Monday, April 30, 2018

I’ll Be Gone in the Dark review

I’m a murderino. I didn’t know there was a name for it until recently. I also didn’t want to shout it from the rooftops because it felt so… morbid. I’m fascinated by murders. I love reading true crime. I want to know what makes these people tick and why they did what they did. When I was younger I used to spend hours on the FBI website reading about famous cases and criminals. I know. It was weird. But I now know that I’m not the only one who has a fascination with the horrific. Why else do newspapers put car accidents and acts of violence on the front pages? Because people are secretly fascinated by that kind of stuff. It sells papers. 

Aside from a couple people I knew, I thought I was the only one interested in murder and I kept it a secret. People would think I was such a freak for being so interested in it. Then my friend introduced me to a podcast that changed my life – My Favorite Murder. It’s a fantastic podcast that blends humor and topics of murder. It’s an odd combination, but weirdly enough it works. Through that podcast my eyes were opened to a whole community of people who are fascinated by true crime, specifically murder. They call themselves murderinos. That’s when I finally realized I wasn’t alone. That is also where I learned about Michelle McNamara. Unfortunately, I learned about her a little too late. At that point, she had sadly passed away at the tragically early age of 46 in 2016, but McNamara left behind a legacy. She wrote about true crime on her website TrueCrimeDiary, gathered a following, and also an obsession. 

McNamara was determined to identify the Golden State Killer – a name she coined when DNA evidence linked the Original Night Stalker and East Bay Rapist as the same person. Her life began to revolve around solving this mystery and she was in the middle of writing a book using the thousands of hours of her research when she died. Two years later that book was published posthumously as “I’ll Be Gone in the Dark”. 

It is a tragedy that McNamara was taken from us at such an early age. “I’ll Be Gone in the Dark” showed such promise. She had a way with words, and I would go as far as to say she could have been the next Ann Rule. The first two parts of the book, written by McNamara (the last part is a compilation of her research written by her research partner and a journalist), are described in such a way as to keep you completely glued to your seat. It is amazing how in-depth her research went. There are so many small details that not many people would have thought of that she included. She was not just a writer, but truly an investigator. What I loved most about the narrative were the parts where McNamara included herself into the story. It wasn’t just a book presenting the evidence on the Golden State Killer, but it was also about her obsession with the case and how it affected her life. McNamara was truly the queen murderino. She would be at movie premieres and could hardly keep her eyes off her phone while she was shifting through new evidence. This case was her life. It is just too bad that she didn’t live long enough to see what has become of it. Only a few months after her book was released, they arrested the man suspected of being the Golden State Killer – one of the people she named in the book. There are many questions still left unanswered, but I am sure we will find more answers soon. In the meantime, this is a very exciting time to be a murderino, and to celebrate how one murderino’s obsession helped to finally close a cold case.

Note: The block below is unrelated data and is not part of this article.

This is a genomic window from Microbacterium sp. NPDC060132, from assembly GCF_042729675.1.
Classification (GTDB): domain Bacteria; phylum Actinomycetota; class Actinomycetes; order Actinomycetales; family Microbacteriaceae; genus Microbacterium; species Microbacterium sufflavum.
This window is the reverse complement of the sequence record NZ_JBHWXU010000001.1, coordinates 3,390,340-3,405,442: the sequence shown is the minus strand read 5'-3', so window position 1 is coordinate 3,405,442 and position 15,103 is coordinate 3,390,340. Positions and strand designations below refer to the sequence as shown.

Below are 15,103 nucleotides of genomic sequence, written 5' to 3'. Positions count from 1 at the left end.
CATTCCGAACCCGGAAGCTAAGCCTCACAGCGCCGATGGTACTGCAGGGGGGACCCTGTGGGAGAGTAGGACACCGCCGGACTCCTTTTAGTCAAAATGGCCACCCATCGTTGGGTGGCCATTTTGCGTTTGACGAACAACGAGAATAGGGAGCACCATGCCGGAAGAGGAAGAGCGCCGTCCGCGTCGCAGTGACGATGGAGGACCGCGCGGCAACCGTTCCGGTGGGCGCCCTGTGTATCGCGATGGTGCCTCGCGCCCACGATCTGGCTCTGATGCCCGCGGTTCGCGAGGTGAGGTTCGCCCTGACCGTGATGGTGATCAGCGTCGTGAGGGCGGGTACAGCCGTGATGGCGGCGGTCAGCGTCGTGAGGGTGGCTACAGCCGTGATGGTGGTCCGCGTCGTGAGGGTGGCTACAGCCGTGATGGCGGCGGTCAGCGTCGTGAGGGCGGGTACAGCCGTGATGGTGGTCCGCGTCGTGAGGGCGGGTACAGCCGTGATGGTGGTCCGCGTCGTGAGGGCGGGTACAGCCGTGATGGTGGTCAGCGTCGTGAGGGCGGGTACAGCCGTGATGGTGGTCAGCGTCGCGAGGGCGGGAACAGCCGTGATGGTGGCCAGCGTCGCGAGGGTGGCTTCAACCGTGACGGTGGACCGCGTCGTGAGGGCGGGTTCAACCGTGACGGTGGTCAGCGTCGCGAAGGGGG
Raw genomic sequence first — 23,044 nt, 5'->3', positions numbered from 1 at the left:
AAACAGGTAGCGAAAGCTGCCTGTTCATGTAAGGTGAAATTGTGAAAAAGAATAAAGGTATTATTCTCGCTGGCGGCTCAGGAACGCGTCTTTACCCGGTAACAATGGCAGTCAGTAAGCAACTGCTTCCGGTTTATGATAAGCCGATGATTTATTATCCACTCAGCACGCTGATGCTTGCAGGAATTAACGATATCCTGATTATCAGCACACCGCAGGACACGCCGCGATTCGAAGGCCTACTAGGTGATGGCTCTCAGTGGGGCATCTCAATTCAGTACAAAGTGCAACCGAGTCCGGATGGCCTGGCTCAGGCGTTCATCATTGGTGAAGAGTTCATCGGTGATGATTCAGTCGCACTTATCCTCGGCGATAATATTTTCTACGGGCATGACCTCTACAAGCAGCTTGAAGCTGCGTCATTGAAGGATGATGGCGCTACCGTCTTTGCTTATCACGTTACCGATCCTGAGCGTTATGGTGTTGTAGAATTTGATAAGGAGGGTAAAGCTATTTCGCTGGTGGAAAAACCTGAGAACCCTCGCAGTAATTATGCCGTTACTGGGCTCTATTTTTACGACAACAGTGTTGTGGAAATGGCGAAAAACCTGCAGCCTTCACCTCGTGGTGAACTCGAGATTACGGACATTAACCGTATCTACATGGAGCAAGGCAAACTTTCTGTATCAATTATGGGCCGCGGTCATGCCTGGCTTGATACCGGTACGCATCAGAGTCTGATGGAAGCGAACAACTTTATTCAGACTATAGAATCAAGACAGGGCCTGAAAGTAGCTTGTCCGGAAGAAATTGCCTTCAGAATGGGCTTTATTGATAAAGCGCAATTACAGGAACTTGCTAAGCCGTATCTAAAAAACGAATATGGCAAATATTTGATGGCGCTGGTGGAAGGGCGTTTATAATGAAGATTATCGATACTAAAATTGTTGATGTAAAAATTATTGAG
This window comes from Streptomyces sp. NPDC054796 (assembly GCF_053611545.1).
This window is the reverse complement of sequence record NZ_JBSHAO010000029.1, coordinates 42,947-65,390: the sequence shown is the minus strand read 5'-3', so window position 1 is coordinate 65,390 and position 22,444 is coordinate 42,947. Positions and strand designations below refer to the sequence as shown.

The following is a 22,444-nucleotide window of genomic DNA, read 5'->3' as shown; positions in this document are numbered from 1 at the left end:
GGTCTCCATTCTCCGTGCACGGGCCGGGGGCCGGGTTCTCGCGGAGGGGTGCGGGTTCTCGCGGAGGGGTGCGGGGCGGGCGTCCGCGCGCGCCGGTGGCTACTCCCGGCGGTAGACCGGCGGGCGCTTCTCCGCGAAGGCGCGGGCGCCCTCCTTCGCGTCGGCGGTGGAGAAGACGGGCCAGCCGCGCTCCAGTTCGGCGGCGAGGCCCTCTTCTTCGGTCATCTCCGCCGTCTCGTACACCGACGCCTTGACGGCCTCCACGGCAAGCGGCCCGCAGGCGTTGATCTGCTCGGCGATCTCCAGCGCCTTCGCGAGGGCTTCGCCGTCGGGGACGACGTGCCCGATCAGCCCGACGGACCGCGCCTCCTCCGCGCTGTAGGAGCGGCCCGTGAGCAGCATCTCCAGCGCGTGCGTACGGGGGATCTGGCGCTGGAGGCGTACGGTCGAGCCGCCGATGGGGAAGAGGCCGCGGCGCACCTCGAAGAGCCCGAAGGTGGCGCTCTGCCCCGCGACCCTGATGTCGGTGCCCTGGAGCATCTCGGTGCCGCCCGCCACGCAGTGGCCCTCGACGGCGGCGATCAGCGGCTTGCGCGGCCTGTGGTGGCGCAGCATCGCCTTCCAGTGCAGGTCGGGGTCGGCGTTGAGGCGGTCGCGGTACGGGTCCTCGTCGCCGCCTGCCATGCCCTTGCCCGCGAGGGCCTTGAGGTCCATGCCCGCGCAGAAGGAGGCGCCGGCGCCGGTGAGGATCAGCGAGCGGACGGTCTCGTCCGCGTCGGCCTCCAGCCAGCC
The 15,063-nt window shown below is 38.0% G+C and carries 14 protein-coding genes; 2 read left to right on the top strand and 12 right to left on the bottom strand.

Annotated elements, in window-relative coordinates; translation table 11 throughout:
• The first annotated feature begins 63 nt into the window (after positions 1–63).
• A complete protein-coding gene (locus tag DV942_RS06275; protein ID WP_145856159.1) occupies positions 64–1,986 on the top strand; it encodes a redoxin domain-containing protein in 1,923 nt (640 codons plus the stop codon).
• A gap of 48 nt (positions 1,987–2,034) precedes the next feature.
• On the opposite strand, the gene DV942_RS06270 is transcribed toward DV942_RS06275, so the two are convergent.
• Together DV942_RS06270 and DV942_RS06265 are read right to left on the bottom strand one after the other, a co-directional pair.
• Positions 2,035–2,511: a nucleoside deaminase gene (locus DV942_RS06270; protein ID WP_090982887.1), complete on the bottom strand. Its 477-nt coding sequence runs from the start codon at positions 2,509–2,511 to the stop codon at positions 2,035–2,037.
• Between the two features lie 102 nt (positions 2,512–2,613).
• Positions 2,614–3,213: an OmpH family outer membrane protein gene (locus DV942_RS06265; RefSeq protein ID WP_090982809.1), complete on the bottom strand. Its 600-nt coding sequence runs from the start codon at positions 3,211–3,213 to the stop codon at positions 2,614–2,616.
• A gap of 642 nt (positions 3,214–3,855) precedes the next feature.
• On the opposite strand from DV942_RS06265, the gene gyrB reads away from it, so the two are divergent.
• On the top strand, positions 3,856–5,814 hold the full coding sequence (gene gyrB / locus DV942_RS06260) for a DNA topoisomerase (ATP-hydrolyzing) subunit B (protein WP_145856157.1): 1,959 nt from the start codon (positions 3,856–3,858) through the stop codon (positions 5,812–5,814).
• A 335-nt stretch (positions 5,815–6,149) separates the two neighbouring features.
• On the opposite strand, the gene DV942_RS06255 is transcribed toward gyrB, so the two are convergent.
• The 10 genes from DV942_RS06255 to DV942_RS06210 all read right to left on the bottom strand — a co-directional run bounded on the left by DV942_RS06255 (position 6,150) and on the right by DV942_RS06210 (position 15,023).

If you are like me and stories of true crime completely enthrall you, check out these fantastic books that we have at the library. Maybe you’ll find your next obsession between one of these covers.

Tuesday, April 24, 2018

Memory Lab Workshops Wednesday April 25

Learn how to digitize your family photos, VHS tapes and audiocassettes. All media degrades over time, don’t risk losing your precious family memories.

Cassette Tapes

Weds., April 25 @ 2:00
Weds., April 25 @ 6:00

VHS Tapes

Weds., April 25 @ 2:30
Weds., April 25 @ 6:30

Photos, Negatives and Slides

Weds., April 25 @ 3:00
Weds., April 25 @ 7:00


Wednesday, April 18, 2018

Celebrate Preservation Week

Memories and treasures should last a lifetime and be passed on to future generations. Preservation Week seeks to inspire actions to preserve personal, family, and community collections in addition to library, museum, and archive collections.

Libraries alone hold 3 billion items. A treasure trove of uncounted additional items is held by individuals, families, and communities. These collections include books, manuscripts, photographs, prints and drawings, and objects such as maps, textiles, paintings, sculptures, decorative arts, and furniture, to give just a sample. They include moving images and sound recordings that capture performing arts, oral history, and other records of our creativity and history. Digital collections are growing fast, and their formats quickly become obsolescent, if not obsolete.

In celebration of Preservation week, the Dover Public Library will present a series of workshops on our memory lab. Learn how to digitize your family photos, VHS tapes and audio cassettes.  Workshops will be held Saturday, April 21 from 10-12 AM and Wednesday, April 25 from 2-4 PM, and 6-8 PM.